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Journal of Comparative Physiology A

, Volume 177, Issue 6, pp 737–747 | Cite as

Making learning easy: the acquisition of visual information during the orientation flights of social wasps

  • T. S. Collett
Original Paper

Abstract

The flights of individual wasps (Vespula) were recorded as they approached a small feeder on the ground that was marked by a black cylinder ca 15 cm away. Two navigational strategies are used in these approaches. Initially, the wasp aims at the cylinder, treating it as a beacon and fixating it with frontal retina. In the last stage of the flight, the wasp assumes a preferred orientation so that the cylinder takes up a constant, more peripheral retinal position as the wasp nears the feeder. Path guidance by image-matching is likely to be limited to this final segment of the return. Wasps could gain the information needed for these distinct navigational strategies during the learning flights that they perform on their initial departures from the feeder. They fly away from the feeder in a series of arcs while turning at a mean angular velocity of 226°/s. The cylinder tends to be viewed with frontal retina during the arcs suggesting that the information required for aiming at the cylinder is acquired then. For image matching, the appearance of the cylinder needs to be learnt when the wasp is in the orientation that it adopts close to the feeder on its return flight. Wasps tend to assume this orientation during learning flights while they face the feeder. Such inspections of the feeder occur at the ends of arcs when a wasp's turning velocity is low.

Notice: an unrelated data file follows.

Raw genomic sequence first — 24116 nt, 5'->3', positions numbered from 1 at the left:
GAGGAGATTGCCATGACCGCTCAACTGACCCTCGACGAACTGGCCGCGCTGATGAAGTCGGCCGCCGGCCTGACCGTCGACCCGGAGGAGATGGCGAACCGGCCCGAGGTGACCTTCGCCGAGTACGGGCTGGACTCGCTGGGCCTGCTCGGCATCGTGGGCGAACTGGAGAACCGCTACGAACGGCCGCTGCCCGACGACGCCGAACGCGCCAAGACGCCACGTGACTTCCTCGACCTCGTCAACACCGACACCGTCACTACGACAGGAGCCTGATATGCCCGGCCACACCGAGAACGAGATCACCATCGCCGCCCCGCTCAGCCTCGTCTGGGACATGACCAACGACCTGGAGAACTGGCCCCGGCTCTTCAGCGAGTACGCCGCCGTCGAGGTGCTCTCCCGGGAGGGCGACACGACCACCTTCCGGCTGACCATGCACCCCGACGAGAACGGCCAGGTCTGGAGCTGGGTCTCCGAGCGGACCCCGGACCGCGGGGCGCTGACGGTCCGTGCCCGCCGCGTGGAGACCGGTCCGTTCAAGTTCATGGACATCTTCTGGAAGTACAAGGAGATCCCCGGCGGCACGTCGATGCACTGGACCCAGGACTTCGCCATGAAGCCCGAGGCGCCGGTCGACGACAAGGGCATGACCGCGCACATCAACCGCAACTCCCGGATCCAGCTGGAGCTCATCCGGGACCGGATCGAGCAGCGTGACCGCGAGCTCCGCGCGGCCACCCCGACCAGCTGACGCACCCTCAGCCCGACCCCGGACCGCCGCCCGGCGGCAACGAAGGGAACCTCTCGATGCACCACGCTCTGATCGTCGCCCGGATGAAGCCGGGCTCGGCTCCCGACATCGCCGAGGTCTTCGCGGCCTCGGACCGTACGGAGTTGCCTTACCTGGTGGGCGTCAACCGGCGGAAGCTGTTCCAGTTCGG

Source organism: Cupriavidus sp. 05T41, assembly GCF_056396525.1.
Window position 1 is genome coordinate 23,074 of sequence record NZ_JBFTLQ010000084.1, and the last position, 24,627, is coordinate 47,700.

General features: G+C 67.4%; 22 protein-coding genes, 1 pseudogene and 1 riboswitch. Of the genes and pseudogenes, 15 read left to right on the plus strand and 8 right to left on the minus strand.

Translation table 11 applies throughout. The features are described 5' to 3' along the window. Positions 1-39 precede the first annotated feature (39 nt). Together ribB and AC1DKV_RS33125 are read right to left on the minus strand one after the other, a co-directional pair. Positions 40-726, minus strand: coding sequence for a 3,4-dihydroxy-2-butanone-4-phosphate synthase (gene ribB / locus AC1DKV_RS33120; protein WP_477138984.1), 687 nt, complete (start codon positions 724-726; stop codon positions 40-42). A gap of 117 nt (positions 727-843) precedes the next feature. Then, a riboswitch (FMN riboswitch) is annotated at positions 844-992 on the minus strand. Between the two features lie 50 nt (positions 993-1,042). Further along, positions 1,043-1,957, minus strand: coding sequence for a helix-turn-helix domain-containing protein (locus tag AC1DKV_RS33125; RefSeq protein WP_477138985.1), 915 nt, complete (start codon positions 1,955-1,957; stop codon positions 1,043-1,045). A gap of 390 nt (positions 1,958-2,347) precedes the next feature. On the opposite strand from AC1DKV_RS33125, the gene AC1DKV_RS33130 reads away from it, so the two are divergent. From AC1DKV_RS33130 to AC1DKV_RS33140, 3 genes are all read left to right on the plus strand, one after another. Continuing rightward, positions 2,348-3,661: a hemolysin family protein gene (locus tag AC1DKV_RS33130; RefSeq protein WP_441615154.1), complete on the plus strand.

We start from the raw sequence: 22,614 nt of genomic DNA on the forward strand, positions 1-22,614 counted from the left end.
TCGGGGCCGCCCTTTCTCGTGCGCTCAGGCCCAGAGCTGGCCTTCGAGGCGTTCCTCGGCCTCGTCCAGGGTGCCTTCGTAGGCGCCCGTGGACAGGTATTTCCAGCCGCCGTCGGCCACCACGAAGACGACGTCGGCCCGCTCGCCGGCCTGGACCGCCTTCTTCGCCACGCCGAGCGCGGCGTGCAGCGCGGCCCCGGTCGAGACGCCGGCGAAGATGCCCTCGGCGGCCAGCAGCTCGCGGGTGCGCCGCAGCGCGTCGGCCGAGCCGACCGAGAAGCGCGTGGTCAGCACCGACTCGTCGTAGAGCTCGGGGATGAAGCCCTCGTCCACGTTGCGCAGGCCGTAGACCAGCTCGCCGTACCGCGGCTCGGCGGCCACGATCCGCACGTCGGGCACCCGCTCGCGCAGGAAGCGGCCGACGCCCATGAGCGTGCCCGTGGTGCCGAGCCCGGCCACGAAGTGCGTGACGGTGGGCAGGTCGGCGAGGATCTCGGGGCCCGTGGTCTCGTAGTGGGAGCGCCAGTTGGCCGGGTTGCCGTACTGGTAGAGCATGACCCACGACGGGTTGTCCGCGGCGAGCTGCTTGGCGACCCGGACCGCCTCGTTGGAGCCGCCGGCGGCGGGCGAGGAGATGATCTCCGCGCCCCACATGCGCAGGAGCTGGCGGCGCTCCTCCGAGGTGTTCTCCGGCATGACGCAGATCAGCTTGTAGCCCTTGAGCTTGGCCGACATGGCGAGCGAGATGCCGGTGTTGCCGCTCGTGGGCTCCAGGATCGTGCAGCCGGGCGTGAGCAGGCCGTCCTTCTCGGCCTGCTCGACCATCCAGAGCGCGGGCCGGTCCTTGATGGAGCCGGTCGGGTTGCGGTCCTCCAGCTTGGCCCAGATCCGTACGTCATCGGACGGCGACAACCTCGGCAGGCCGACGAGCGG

Key words

Learning flights Visual navigation Visual landmarks Preferred views Wasps 

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Copyright information

© Springer-Verlag 1995

Authors and Affiliations

  • T. S. Collett
    • 1
  1. 1.Sussex Centre for Neuroscience, School of Biological Sciences, University of SussexBrightonUK

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